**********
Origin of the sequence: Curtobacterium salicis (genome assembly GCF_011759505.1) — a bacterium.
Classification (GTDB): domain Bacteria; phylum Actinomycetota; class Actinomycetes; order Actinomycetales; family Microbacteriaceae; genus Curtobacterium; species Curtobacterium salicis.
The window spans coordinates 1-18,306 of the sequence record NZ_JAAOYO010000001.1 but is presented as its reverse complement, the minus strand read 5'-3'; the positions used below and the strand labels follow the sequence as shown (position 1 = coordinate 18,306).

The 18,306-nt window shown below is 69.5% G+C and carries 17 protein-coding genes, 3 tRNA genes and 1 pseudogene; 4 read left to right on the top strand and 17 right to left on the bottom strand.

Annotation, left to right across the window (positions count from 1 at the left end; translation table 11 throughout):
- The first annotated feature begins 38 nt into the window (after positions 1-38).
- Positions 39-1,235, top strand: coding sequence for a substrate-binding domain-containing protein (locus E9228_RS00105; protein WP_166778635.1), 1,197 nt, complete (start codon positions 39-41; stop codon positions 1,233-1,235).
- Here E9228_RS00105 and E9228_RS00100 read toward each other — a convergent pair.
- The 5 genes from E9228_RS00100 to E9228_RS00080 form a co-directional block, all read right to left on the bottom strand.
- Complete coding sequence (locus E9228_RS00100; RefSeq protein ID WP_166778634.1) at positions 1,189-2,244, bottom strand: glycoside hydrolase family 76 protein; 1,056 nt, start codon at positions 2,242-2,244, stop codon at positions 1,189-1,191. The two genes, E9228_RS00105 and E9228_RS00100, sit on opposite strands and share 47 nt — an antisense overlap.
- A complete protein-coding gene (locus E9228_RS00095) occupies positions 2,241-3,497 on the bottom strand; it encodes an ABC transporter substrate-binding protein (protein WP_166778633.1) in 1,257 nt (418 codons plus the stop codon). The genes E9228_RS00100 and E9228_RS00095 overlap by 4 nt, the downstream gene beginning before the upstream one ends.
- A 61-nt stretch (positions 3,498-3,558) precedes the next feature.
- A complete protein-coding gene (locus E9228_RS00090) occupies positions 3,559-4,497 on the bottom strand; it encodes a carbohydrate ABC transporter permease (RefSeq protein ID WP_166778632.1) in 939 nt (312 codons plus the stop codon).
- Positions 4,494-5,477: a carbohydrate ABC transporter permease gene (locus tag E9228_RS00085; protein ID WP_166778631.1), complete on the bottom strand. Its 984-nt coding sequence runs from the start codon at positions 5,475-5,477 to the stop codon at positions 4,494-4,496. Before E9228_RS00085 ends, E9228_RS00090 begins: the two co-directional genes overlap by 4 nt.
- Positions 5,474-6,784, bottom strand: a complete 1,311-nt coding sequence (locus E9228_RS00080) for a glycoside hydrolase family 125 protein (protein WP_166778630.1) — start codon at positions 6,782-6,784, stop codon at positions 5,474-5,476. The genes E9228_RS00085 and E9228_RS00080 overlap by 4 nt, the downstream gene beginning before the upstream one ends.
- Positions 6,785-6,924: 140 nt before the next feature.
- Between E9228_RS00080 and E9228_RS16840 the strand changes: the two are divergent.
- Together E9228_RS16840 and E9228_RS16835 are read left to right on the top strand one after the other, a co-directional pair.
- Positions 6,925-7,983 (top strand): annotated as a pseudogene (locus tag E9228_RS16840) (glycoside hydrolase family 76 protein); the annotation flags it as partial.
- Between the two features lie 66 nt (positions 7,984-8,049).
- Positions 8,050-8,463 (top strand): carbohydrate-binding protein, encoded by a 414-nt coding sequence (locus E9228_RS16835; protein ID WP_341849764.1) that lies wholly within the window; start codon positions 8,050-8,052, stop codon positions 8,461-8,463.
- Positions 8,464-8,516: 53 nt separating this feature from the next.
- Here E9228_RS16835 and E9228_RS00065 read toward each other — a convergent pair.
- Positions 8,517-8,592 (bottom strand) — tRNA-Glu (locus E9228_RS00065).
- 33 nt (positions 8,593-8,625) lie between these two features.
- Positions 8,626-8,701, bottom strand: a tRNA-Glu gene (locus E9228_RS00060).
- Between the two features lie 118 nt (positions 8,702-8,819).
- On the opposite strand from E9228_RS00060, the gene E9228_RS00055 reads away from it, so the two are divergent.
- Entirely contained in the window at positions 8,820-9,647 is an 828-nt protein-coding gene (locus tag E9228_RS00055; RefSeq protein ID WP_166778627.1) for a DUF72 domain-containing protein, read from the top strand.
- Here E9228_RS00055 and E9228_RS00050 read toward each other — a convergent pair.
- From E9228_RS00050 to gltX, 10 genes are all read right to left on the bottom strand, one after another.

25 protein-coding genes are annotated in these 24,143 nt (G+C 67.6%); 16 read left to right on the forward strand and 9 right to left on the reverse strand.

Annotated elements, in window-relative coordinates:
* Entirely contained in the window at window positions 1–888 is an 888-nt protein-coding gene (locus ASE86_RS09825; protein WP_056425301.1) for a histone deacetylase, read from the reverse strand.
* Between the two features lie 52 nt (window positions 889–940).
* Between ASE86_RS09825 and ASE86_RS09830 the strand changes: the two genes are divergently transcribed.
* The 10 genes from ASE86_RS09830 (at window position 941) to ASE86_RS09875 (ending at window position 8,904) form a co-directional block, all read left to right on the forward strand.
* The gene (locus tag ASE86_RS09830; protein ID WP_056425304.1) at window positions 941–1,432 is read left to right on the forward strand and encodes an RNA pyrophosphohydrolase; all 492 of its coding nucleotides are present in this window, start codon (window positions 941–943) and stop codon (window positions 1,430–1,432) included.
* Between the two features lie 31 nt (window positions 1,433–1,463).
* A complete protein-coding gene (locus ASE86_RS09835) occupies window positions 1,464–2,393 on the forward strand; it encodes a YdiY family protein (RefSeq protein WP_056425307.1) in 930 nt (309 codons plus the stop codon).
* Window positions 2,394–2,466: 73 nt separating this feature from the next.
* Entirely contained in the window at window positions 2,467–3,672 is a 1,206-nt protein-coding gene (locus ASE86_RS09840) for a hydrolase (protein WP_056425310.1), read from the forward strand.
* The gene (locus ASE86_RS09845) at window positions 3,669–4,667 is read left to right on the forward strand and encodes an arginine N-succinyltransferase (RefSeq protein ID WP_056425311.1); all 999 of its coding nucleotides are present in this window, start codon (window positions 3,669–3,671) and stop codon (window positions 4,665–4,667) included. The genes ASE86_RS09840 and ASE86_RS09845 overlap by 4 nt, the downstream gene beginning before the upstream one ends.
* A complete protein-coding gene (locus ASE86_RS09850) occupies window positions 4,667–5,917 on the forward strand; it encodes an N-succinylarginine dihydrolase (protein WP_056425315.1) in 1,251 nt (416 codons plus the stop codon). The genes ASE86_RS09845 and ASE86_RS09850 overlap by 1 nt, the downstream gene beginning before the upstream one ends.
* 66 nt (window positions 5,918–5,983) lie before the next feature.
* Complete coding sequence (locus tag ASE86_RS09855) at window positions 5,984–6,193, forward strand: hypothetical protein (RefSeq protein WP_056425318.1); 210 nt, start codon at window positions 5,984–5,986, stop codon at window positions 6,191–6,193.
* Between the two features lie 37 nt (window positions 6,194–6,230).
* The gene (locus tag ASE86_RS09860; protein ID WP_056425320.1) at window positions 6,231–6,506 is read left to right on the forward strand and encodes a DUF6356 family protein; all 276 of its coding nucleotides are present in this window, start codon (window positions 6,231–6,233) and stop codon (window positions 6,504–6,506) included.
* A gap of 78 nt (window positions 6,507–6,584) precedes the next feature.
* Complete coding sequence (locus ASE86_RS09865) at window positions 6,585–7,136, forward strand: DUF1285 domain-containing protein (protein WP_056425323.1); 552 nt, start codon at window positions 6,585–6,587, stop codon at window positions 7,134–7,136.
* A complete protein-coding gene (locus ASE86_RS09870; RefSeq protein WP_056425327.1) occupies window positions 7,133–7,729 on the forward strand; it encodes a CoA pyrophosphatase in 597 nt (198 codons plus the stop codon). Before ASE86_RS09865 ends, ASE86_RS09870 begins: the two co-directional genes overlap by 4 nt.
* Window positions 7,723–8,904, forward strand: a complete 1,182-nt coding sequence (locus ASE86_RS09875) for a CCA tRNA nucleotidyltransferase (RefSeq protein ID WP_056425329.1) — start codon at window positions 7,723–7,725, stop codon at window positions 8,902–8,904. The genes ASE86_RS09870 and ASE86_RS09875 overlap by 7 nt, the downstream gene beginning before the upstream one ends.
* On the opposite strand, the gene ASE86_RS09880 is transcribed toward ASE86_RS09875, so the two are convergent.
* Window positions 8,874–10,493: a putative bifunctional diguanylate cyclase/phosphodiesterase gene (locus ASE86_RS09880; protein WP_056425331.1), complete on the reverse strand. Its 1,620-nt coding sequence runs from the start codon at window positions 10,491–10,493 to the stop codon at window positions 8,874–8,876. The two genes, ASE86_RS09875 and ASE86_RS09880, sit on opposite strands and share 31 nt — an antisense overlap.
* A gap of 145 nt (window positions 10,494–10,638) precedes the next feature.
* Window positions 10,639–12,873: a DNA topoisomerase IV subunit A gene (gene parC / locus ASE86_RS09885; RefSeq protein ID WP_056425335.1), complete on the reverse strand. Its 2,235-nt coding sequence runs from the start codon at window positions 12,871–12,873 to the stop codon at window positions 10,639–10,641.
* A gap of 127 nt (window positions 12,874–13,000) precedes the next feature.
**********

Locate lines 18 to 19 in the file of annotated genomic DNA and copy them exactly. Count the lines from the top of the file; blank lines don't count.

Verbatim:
- Together E9228_RS16840 and E9228_RS16835 are read left to right on the top strand one after the other, a co-directional pair.
- Positions 6,925-7,983 (top strand): annotated as a pseudogene (locus tag E9228_RS16840) (glycoside hydrolase family 76 protein); the annotation flags it as partial.